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Hindu Ascetic (Rishi) Figure Carved in Sandstone
North India
circa 12-13th century

height: 40cm, width: 28cm, thickness: 12cm

This fine figure of a Hindu ascetic, sage or rishi figure is carved from stone, probably pink sandstone. The figure sits almost cross-legged, with one foot lower
for balance.

The figure's most prominent feature are his long, dreadlock-like thick strands of matted hair which are piled atop his head into two buns. A strand may fall over
his left shoulder, or that is the figure's mediation strap (
yogapatta) which is wound around the arm and shoulder to allow him to maintain his position or
posture. What is likely to be a palm leaf manuscript is in his left hand.

He also has a small, pointed beard from his chin, a common feature in depictions of sages or ascetics.

The figure would have been commissioned to adorn the walls of a religious site such as a temple or monastery.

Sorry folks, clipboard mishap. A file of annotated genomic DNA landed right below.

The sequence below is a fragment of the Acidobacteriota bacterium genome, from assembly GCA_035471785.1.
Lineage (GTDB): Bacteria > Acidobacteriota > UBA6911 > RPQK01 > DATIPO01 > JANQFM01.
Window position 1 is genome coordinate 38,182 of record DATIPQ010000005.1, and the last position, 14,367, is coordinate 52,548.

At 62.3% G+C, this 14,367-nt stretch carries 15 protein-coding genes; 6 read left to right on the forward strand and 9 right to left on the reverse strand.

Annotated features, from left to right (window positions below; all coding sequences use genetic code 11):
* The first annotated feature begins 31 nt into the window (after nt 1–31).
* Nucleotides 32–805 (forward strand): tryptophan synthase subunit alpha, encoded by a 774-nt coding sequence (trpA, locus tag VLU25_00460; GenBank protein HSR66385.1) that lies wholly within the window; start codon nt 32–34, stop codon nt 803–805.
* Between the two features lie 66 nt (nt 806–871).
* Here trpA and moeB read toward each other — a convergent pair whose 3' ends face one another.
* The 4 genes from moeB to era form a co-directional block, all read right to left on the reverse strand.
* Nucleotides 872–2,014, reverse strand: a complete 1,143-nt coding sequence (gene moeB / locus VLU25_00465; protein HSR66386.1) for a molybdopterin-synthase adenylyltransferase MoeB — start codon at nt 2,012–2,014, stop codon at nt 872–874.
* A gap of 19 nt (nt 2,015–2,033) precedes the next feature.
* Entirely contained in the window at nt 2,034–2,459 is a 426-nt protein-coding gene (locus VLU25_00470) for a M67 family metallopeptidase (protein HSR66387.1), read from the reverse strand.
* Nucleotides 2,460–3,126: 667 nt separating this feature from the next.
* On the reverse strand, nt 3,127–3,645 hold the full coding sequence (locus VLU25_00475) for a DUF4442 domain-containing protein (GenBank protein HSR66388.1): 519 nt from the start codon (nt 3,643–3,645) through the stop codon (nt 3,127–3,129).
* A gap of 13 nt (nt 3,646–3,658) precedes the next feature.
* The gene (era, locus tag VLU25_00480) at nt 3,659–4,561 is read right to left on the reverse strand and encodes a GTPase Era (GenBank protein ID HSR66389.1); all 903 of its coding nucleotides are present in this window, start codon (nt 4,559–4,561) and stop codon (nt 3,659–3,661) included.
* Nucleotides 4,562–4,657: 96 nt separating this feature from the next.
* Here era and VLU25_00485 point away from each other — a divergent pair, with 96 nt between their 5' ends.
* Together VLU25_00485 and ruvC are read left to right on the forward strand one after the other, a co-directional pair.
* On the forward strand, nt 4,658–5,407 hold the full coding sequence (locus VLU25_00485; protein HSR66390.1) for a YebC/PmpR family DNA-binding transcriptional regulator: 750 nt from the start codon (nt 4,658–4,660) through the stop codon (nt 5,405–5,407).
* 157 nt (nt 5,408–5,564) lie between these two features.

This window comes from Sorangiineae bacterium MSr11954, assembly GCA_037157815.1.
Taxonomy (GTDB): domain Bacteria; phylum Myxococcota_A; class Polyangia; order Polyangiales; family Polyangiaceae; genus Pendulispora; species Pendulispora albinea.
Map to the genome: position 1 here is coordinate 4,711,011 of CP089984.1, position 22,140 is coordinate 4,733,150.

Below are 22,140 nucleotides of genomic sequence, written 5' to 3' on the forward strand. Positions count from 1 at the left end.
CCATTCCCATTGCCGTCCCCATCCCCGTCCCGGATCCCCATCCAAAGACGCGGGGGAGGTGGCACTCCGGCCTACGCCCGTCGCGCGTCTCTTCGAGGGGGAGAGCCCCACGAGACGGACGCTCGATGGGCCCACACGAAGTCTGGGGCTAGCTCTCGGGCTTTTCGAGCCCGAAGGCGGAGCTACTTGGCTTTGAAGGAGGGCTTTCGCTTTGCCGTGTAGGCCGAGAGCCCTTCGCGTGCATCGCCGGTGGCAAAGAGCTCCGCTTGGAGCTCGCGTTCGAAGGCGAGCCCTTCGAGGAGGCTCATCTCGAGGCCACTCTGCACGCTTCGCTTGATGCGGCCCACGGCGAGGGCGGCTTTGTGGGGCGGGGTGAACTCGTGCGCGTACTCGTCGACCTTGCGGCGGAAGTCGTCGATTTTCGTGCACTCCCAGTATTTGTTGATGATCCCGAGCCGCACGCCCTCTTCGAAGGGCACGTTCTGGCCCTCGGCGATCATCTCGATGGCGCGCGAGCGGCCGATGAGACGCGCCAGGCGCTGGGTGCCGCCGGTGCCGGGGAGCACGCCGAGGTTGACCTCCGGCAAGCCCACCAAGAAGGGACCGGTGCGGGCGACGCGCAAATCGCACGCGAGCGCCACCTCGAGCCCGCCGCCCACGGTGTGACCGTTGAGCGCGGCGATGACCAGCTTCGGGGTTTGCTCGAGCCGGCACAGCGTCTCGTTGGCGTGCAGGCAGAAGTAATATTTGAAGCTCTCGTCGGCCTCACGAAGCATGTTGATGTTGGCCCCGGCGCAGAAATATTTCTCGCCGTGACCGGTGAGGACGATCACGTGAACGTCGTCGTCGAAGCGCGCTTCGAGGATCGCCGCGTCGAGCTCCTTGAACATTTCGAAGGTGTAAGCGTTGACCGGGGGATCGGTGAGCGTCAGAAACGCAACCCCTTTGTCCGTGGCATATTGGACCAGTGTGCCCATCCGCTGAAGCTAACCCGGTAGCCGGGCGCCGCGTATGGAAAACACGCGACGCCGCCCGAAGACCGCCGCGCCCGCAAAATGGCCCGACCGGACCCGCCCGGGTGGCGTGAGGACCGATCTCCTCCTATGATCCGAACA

Click
here to see a stone rishi  in the V&A Museum.

The cult of the ascetic is widespread across India. Those who abandon worldly possessions in search of some higher truth and the liberation of the soul are
revered highly.

The example here is in fine, stable condition, without repairs or modification.

References:
Brand, M.,
The Vision of Kings, National Gallery of Australia, 1995.
Guy, J.,
Indian Temple Sculpture, V&A Publications, 2007.
Meister, M.W. & M.A. Dhaky (eds.),
Encyclopedia of Indian Temple Architecture: South India, Upper Dravidadesa, Early Phase AD550-1075, American Institute
of Indian Studies/Oxford University Press, 1986.
Stadtner, D., pers. comm., October 2014.

Provenance: private collection, southern UK, acquired early 1970s

Inventory no.: 2645

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